The coverage also missed to televise or showcase Hidilyn Diaz’s historic gold medal win in the Weightlifting competition. If you’ve been following sports news, the Philippines was expected to get a medal in this event. Sadly, the moment was only known following updates from reporters on the ground.

How I wish it was handled

I’m sure there’s a lot more that goes into it in terms of TV and broadcasting rights, but we’re literally at an age where plenty of folks have decided to cut the cord and rely on streaming for content.

On YouTube, you can buy and/or rent movies and shows. The platform and structure exists for pay-to-watch content. They could have even made tiers or packages like charge a certain amount to gain access to all the games, a different and lower amount if you just want to follow a certain sport and/or a certain event.

Maybe the potential earnings to do so didn’t justify the costs to implement it. Whatever the case, it’s still incredibly frustrating.

Sure, I can go through the hoopla of setting up a VPN and look for streaming sites. But that’s more even more cumbersome. I don’t mind paying a convenience fee if it means that after a long day of work I can kick back, relax, and watch some damn sports.

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Entertainment

Netflix is reportedly producing a live-action Pokémon series

With Lucifer showrunner Joe Henderson

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Pokémon remains one of the most popular franchises today. From the ever-popular video game series to the still-ongoing anime series, the creature collector franchise still going strong. Even then, the franchise is reportedly working on another addition to its repertoire: a live-action Netflix series.

According to Variety, Netflix is in the early stages of an upcoming Pokémon series on the platform. Much like the widely successful film Detective Pikachu starring Ryan Reynolds, the series will star actual humans in a live-action format. Beyond that, the report does not go into detail into how the creatures will look like for the series.

Likewise, the report does not indicate when the series will launch.

Lucifer’s Joe Henderson is reportedly helming the series. He is also known for adapting Stephen King’s 11.22.63 for Hulu.

Over the past few years, Pokémon has tapped various segments besides gaming and anime fans. The company has tapped lifestyle with branded accessories and lifestyle-oriented apps. Adding a live-action series will tap into the thriving Netflix market.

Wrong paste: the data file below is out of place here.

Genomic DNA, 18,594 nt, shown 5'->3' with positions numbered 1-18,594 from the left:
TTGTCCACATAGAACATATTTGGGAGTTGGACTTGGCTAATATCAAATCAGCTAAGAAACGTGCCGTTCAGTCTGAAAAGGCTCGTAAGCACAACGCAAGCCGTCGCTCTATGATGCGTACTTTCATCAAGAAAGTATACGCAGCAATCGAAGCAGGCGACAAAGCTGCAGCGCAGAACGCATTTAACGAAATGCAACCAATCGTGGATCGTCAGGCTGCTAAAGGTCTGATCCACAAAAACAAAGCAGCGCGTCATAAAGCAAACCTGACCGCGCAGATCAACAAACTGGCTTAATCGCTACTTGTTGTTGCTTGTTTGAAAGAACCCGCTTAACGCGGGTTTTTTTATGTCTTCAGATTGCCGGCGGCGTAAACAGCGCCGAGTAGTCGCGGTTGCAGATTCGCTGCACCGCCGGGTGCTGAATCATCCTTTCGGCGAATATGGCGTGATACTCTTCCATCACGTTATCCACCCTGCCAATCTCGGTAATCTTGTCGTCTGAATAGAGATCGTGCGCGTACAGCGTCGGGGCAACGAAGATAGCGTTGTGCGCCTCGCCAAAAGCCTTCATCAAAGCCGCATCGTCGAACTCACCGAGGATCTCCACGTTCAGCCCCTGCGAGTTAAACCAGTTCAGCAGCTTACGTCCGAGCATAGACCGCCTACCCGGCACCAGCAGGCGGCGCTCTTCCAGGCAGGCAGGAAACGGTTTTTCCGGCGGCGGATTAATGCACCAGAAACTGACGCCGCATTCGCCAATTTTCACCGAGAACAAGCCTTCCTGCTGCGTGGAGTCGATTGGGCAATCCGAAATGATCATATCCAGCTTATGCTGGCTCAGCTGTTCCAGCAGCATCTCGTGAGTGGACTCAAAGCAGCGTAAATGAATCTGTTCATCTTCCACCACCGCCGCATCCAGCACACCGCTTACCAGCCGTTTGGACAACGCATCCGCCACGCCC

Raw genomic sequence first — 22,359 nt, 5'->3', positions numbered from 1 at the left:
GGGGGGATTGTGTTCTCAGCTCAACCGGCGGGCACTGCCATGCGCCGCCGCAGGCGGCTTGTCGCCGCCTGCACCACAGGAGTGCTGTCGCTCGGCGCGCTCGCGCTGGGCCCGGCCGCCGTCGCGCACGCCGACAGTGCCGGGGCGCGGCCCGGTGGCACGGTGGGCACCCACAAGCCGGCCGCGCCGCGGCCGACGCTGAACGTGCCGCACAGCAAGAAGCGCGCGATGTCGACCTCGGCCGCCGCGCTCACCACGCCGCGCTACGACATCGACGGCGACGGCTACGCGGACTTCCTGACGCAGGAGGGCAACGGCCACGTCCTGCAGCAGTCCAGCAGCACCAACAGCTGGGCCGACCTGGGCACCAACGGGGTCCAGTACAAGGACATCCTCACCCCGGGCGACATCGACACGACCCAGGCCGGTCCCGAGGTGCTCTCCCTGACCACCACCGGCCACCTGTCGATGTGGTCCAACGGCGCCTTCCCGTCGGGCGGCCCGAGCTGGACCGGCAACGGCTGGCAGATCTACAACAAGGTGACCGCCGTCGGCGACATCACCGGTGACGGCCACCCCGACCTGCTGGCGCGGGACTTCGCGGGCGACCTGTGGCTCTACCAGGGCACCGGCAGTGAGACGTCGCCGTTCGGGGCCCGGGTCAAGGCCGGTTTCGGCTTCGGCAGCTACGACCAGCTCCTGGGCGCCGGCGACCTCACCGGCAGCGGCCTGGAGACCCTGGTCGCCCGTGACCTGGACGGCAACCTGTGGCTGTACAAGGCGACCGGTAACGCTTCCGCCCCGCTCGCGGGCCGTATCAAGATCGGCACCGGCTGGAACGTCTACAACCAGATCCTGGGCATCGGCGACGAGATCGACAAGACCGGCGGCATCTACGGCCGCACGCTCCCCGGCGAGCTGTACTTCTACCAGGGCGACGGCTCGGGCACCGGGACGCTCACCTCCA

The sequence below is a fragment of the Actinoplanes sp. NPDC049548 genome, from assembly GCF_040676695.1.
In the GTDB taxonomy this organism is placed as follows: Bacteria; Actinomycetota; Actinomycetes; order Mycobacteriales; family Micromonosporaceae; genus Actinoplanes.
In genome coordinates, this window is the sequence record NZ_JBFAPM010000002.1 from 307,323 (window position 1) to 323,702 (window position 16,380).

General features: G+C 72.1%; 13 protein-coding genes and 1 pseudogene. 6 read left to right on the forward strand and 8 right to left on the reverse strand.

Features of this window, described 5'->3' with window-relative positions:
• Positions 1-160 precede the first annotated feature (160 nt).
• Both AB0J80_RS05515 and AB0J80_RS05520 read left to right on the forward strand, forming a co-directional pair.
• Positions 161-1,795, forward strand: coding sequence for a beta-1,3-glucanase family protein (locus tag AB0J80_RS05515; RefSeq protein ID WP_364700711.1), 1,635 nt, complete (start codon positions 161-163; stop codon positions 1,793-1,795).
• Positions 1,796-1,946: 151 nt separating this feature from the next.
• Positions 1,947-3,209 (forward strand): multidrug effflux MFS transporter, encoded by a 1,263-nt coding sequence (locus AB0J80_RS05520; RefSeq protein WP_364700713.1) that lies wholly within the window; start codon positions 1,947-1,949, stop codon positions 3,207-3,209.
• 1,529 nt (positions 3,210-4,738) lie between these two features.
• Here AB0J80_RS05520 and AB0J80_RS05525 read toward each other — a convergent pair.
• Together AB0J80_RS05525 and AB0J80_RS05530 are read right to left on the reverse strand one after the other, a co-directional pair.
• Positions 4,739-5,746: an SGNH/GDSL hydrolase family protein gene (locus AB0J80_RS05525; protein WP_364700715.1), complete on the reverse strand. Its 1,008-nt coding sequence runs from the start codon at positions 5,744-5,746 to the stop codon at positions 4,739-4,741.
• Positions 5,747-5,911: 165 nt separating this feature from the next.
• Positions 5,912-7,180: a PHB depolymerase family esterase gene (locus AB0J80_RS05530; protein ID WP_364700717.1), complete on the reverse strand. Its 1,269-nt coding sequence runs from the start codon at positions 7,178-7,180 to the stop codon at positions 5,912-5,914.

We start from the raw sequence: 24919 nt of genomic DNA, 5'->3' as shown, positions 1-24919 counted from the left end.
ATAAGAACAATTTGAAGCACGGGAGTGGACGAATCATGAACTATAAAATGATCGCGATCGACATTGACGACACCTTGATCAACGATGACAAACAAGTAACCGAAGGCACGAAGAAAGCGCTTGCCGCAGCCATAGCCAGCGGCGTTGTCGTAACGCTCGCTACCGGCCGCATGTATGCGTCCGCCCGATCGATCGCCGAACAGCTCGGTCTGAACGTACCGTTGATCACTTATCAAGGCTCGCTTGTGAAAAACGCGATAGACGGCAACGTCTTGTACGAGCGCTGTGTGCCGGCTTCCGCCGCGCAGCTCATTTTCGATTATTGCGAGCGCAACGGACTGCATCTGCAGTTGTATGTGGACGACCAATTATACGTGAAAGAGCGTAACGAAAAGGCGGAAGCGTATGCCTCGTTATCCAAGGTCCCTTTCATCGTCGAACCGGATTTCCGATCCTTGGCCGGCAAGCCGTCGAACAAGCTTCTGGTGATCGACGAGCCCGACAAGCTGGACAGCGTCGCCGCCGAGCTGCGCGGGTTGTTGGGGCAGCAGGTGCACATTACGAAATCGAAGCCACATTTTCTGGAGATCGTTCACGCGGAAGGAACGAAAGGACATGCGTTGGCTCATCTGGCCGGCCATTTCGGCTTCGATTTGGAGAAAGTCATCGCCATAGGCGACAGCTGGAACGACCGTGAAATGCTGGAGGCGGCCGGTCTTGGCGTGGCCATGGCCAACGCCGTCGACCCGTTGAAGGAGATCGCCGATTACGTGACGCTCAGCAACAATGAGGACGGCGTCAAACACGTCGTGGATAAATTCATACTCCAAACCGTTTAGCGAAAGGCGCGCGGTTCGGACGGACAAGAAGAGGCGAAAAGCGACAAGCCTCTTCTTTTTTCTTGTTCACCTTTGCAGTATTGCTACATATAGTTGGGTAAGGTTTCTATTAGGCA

For Netflix’s part, the popular streaming platform has considerably increased the variety of genres it is producing. Besides the live-action Pokémon series, Netflix is also releasing an anime version of its popular original, The Witcher.

SEE ALSO: Pokémon Legends: Arceus is the first open-world Pokémon game

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Netflix’s first games will be mobile-only first

Including Stranger Things titles

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Since the rise of its popularity years ago, Netflix has dominated the streaming services industry. Since then, the company has moved past just hosting content on its platform. They have also produced their own content including hit shows like Stranger Things. Now, they are going further than just films and TV series. Netflix is expanding to mobile games first.

Days ago, Netflix announced development towards gaming content. However, in their earnings report for the second quarter of this year, Netflix announced focus on mobile games first. To do so, the company has hired former EA official Mike Verdu for the project.

The company has also listed some properties that it is working on. The first game titles will include ones for Stranger Things. Further, Netflix subscribers will have free access to the games with their subscription. However, since the focus is still on mobile, only mobile users can access them when they come out.

Of course, this isn’t the first time that Netflix tried interactive content. Recently, they released a special choose-your-own-adventure version of Black Mirror called Bandersnatch. Viewers were able to steer the film according to prompts on their screen, effectively making their own version of the film. Though the film never kickstarted the interactive film genre, it redefined how Netflix content can be enjoyed digitally.

Now, with whatever Netflix is planning, the company is likely continuing that trend.

SEE ALSO: What does your favorite Netflix genre say about you?